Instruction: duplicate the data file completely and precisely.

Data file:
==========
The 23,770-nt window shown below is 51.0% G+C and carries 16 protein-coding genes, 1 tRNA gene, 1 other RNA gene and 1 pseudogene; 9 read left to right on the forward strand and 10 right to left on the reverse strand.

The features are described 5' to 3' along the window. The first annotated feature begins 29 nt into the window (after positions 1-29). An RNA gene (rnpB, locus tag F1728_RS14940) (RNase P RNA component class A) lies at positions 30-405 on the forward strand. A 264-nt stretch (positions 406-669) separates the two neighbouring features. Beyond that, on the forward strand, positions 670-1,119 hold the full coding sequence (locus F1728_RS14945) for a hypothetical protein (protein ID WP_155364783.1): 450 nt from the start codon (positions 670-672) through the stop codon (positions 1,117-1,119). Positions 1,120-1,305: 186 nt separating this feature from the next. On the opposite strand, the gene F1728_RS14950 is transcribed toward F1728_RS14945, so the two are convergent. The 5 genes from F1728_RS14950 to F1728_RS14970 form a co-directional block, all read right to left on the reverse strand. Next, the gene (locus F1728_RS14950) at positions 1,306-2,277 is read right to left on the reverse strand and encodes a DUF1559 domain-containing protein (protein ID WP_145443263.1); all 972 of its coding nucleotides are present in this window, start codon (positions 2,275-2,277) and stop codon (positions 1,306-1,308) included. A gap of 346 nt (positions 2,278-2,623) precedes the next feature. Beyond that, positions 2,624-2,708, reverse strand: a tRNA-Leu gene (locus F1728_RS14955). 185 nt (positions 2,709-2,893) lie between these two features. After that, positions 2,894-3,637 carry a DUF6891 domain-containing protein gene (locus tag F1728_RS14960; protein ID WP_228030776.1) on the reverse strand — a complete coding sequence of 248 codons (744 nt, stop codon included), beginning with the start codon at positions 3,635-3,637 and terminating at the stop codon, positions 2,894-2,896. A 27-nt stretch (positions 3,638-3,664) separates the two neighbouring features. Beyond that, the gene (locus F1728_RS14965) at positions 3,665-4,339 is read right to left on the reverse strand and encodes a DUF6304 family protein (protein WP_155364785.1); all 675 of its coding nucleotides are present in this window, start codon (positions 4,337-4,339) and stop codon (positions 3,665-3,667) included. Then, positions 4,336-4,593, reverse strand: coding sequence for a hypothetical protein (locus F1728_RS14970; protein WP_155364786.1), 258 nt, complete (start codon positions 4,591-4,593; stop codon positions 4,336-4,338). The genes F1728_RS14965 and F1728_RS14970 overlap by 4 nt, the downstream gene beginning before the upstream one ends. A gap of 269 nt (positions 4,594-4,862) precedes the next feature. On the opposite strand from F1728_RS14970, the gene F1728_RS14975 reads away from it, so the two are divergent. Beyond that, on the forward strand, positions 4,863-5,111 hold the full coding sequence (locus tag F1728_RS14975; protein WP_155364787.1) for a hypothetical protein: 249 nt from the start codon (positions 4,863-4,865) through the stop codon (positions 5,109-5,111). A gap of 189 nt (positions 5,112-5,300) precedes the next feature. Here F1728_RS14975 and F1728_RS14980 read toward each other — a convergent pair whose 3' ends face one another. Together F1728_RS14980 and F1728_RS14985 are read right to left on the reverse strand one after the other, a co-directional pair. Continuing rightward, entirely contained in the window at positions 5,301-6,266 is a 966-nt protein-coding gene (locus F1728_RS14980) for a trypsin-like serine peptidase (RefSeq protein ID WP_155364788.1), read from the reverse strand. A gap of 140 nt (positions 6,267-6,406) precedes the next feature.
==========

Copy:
The 23,770-nt window shown below is 51.0% G+C and carries 16 protein-coding genes, 1 tRNA gene, 1 other RNA gene and 1 pseudogene; 9 read left to right on the forward strand and 10 right to left on the reverse strand.

The features are described 5' to 3' along the window. The first annotated feature begins 29 nt into the window (after positions 1-29). An RNA gene (rnpB, locus tag F1728_RS14940) (RNase P RNA component class A) lies at positions 30-405 on the forward strand. A 264-nt stretch (positions 406-669) separates the two neighbouring features. Beyond that, on the forward strand, positions 670-1,119 hold the full coding sequence (locus F1728_RS14945) for a hypothetical protein (protein ID WP_155364783.1): 450 nt from the start codon (positions 670-672) through the stop codon (positions 1,117-1,119). Positions 1,120-1,305: 186 nt separating this feature from the next. On the opposite strand, the gene F1728_RS14950 is transcribed toward F1728_RS14945, so the two are convergent. The 5 genes from F1728_RS14950 to F1728_RS14970 form a co-directional block, all read right to left on the reverse strand. Next, the gene (locus F1728_RS14950) at positions 1,306-2,277 is read right to left on the reverse strand and encodes a DUF1559 domain-containing protein (protein ID WP_145443263.1); all 972 of its coding nucleotides are present in this window, start codon (positions 2,275-2,277) and stop codon (positions 1,306-1,308) included. A gap of 346 nt (positions 2,278-2,623) precedes the next feature. Beyond that, positions 2,624-2,708, reverse strand: a tRNA-Leu gene (locus F1728_RS14955). 185 nt (positions 2,709-2,893) lie between these two features. After that, positions 2,894-3,637 carry a DUF6891 domain-containing protein gene (locus tag F1728_RS14960; protein ID WP_228030776.1) on the reverse strand — a complete coding sequence of 248 codons (744 nt, stop codon included), beginning with the start codon at positions 3,635-3,637 and terminating at the stop codon, positions 2,894-2,896. A 27-nt stretch (positions 3,638-3,664) separates the two neighbouring features. Beyond that, the gene (locus F1728_RS14965) at positions 3,665-4,339 is read right to left on the reverse strand and encodes a DUF6304 family protein (protein WP_155364785.1); all 675 of its coding nucleotides are present in this window, start codon (positions 4,337-4,339) and stop codon (positions 3,665-3,667) included. Then, positions 4,336-4,593, reverse strand: coding sequence for a hypothetical protein (locus F1728_RS14970; protein WP_155364786.1), 258 nt, complete (start codon positions 4,591-4,593; stop codon positions 4,336-4,338). The genes F1728_RS14965 and F1728_RS14970 overlap by 4 nt, the downstream gene beginning before the upstream one ends. A gap of 269 nt (positions 4,594-4,862) precedes the next feature. On the opposite strand from F1728_RS14970, the gene F1728_RS14975 reads away from it, so the two are divergent. Beyond that, on the forward strand, positions 4,863-5,111 hold the full coding sequence (locus tag F1728_RS14975; protein WP_155364787.1) for a hypothetical protein: 249 nt from the start codon (positions 4,863-4,865) through the stop codon (positions 5,109-5,111). A gap of 189 nt (positions 5,112-5,300) precedes the next feature. Here F1728_RS14975 and F1728_RS14980 read toward each other — a convergent pair whose 3' ends face one another. Together F1728_RS14980 and F1728_RS14985 are read right to left on the reverse strand one after the other, a co-directional pair. Continuing rightward, entirely contained in the window at positions 5,301-6,266 is a 966-nt protein-coding gene (locus F1728_RS14980) for a trypsin-like serine peptidase (RefSeq protein ID WP_155364788.1), read from the reverse strand. A gap of 140 nt (positions 6,267-6,406) precedes the next feature.